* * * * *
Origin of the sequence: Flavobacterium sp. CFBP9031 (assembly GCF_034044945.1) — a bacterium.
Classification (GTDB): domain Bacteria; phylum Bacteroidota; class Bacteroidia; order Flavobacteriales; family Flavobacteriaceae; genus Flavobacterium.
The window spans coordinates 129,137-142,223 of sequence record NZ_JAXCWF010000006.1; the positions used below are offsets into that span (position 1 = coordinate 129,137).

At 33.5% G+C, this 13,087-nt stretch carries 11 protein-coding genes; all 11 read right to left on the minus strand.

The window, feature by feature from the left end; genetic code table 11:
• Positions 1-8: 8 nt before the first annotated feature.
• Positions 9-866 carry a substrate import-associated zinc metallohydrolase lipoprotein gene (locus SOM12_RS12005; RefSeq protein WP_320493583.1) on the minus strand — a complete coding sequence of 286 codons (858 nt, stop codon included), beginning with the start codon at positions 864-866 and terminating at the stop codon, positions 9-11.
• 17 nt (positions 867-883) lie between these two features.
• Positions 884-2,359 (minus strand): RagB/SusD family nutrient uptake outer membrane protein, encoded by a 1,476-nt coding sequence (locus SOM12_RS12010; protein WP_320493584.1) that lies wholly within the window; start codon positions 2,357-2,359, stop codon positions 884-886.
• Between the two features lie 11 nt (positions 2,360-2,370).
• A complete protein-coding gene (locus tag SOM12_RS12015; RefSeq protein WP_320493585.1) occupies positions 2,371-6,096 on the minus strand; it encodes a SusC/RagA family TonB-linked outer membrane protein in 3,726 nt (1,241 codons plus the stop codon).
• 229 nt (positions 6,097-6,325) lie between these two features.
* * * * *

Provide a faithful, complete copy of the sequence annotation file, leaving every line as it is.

Origin of the sequence: Flavobacterium sp. CFBP9031 (assembly GCF_034044945.1) — a bacterium.
Classification (GTDB): domain Bacteria; phylum Bacteroidota; class Bacteroidia; order Flavobacteriales; family Flavobacteriaceae; genus Flavobacterium.
The window spans coordinates 129,137-142,223 of sequence record NZ_JAXCWF010000006.1; the positions used below are offsets into that span (position 1 = coordinate 129,137).

At 33.5% G+C, this 13,087-nt stretch carries 11 protein-coding genes; all 11 read right to left on the minus strand.

The window, feature by feature from the left end; genetic code table 11:
• Positions 1-8: 8 nt before the first annotated feature.
• Positions 9-866 carry a substrate import-associated zinc metallohydrolase lipoprotein gene (locus SOM12_RS12005; RefSeq protein WP_320493583.1) on the minus strand — a complete coding sequence of 286 codons (858 nt, stop codon included), beginning with the start codon at positions 864-866 and terminating at the stop codon, positions 9-11.
• 17 nt (positions 867-883) lie between these two features.
• Positions 884-2,359 (minus strand): RagB/SusD family nutrient uptake outer membrane protein, encoded by a 1,476-nt coding sequence (locus SOM12_RS12010; protein WP_320493584.1) that lies wholly within the window; start codon positions 2,357-2,359, stop codon positions 884-886.
• Between the two features lie 11 nt (positions 2,360-2,370).
• A complete protein-coding gene (locus tag SOM12_RS12015; RefSeq protein WP_320493585.1) occupies positions 2,371-6,096 on the minus strand; it encodes a SusC/RagA family TonB-linked outer membrane protein in 3,726 nt (1,241 codons plus the stop codon).
• 229 nt (positions 6,097-6,325) lie between these two features.